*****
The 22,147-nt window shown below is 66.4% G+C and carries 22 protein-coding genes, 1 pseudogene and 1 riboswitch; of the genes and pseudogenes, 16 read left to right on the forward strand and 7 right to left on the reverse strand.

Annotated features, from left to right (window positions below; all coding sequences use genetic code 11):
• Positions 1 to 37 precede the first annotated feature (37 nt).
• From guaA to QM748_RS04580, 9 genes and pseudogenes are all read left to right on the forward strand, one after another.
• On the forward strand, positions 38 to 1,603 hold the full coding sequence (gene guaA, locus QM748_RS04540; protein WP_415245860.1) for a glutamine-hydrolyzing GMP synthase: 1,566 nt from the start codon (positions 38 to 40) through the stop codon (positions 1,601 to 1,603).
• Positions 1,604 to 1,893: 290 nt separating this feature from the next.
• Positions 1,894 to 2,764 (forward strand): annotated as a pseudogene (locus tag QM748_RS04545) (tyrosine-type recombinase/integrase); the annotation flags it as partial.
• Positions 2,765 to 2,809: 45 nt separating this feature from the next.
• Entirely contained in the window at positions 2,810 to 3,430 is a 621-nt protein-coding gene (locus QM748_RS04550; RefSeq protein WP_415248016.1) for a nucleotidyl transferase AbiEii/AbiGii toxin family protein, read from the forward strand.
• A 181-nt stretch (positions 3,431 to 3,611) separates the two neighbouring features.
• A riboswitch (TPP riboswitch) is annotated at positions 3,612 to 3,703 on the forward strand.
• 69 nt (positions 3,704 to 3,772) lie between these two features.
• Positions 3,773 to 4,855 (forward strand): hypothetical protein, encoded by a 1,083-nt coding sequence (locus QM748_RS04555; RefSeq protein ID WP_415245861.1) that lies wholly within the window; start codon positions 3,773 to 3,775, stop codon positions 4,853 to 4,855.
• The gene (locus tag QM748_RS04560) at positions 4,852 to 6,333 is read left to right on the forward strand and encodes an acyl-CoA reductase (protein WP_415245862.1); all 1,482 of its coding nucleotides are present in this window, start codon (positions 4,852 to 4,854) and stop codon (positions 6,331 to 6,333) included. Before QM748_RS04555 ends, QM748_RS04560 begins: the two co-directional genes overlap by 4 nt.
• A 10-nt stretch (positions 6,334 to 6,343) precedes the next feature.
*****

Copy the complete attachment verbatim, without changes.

The 22,147-nt window shown below is 66.4% G+C and carries 22 protein-coding genes, 1 pseudogene and 1 riboswitch; of the genes and pseudogenes, 16 read left to right on the forward strand and 7 right to left on the reverse strand.

Annotated features, from left to right (window positions below; all coding sequences use genetic code 11):
• Positions 1 to 37 precede the first annotated feature (37 nt).
• From guaA to QM748_RS04580, 9 genes and pseudogenes are all read left to right on the forward strand, one after another.
• On the forward strand, positions 38 to 1,603 hold the full coding sequence (gene guaA, locus QM748_RS04540; protein WP_415245860.1) for a glutamine-hydrolyzing GMP synthase: 1,566 nt from the start codon (positions 38 to 40) through the stop codon (positions 1,601 to 1,603).
• Positions 1,604 to 1,893: 290 nt separating this feature from the next.
• Positions 1,894 to 2,764 (forward strand): annotated as a pseudogene (locus tag QM748_RS04545) (tyrosine-type recombinase/integrase); the annotation flags it as partial.
• Positions 2,765 to 2,809: 45 nt separating this feature from the next.
• Entirely contained in the window at positions 2,810 to 3,430 is a 621-nt protein-coding gene (locus QM748_RS04550; RefSeq protein WP_415248016.1) for a nucleotidyl transferase AbiEii/AbiGii toxin family protein, read from the forward strand.
• A 181-nt stretch (positions 3,431 to 3,611) separates the two neighbouring features.
• A riboswitch (TPP riboswitch) is annotated at positions 3,612 to 3,703 on the forward strand.
• 69 nt (positions 3,704 to 3,772) lie between these two features.
• Positions 3,773 to 4,855 (forward strand): hypothetical protein, encoded by a 1,083-nt coding sequence (locus QM748_RS04555; RefSeq protein ID WP_415245861.1) that lies wholly within the window; start codon positions 3,773 to 3,775, stop codon positions 4,853 to 4,855.
• The gene (locus tag QM748_RS04560) at positions 4,852 to 6,333 is read left to right on the forward strand and encodes an acyl-CoA reductase (protein WP_415245862.1); all 1,482 of its coding nucleotides are present in this window, start codon (positions 4,852 to 4,854) and stop codon (positions 6,331 to 6,333) included. Before QM748_RS04555 ends, QM748_RS04560 begins: the two co-directional genes overlap by 4 nt.
• A 10-nt stretch (positions 6,334 to 6,343) precedes the next feature.